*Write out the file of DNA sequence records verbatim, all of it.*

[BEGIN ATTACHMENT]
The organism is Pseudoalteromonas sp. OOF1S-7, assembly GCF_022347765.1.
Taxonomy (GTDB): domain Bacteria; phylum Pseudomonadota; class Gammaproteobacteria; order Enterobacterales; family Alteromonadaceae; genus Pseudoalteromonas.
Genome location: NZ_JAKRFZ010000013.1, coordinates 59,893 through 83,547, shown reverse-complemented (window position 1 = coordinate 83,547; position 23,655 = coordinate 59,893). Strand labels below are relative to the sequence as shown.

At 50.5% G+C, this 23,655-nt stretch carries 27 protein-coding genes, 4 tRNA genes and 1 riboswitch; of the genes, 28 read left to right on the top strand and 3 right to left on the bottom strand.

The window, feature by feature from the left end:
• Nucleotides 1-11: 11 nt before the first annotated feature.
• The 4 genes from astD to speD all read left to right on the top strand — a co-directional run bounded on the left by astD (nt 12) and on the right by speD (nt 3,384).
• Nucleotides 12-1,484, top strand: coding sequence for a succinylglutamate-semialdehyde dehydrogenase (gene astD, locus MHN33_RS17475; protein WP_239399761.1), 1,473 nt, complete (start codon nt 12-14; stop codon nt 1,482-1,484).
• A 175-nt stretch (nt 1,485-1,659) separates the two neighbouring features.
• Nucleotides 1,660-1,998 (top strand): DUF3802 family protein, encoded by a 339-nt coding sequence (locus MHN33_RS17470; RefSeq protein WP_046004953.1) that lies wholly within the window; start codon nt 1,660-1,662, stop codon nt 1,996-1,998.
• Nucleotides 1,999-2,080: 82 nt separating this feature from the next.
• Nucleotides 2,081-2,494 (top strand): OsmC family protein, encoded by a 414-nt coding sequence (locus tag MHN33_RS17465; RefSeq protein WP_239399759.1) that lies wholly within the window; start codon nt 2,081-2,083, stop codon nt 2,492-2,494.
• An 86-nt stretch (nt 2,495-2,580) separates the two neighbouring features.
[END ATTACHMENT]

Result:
The organism is Pseudoalteromonas sp. OOF1S-7, assembly GCF_022347765.1.
Taxonomy (GTDB): domain Bacteria; phylum Pseudomonadota; class Gammaproteobacteria; order Enterobacterales; family Alteromonadaceae; genus Pseudoalteromonas.
Genome location: NZ_JAKRFZ010000013.1, coordinates 59,893 through 83,547, shown reverse-complemented (window position 1 = coordinate 83,547; position 23,655 = coordinate 59,893). Strand labels below are relative to the sequence as shown.

At 50.5% G+C, this 23,655-nt stretch carries 27 protein-coding genes, 4 tRNA genes and 1 riboswitch; of the genes, 28 read left to right on the top strand and 3 right to left on the bottom strand.

The window, feature by feature from the left end:
• Nucleotides 1-11: 11 nt before the first annotated feature.
• The 4 genes from astD to speD all read left to right on the top strand — a co-directional run bounded on the left by astD (nt 12) and on the right by speD (nt 3,384).
• Nucleotides 12-1,484, top strand: coding sequence for a succinylglutamate-semialdehyde dehydrogenase (gene astD, locus MHN33_RS17475; protein WP_239399761.1), 1,473 nt, complete (start codon nt 12-14; stop codon nt 1,482-1,484).
• A 175-nt stretch (nt 1,485-1,659) separates the two neighbouring features.
• Nucleotides 1,660-1,998 (top strand): DUF3802 family protein, encoded by a 339-nt coding sequence (locus MHN33_RS17470; RefSeq protein WP_046004953.1) that lies wholly within the window; start codon nt 1,660-1,662, stop codon nt 1,996-1,998.
• Nucleotides 1,999-2,080: 82 nt separating this feature from the next.
• Nucleotides 2,081-2,494 (top strand): OsmC family protein, encoded by a 414-nt coding sequence (locus tag MHN33_RS17465; RefSeq protein WP_239399759.1) that lies wholly within the window; start codon nt 2,081-2,083, stop codon nt 2,492-2,494.
• An 86-nt stretch (nt 2,495-2,580) separates the two neighbouring features.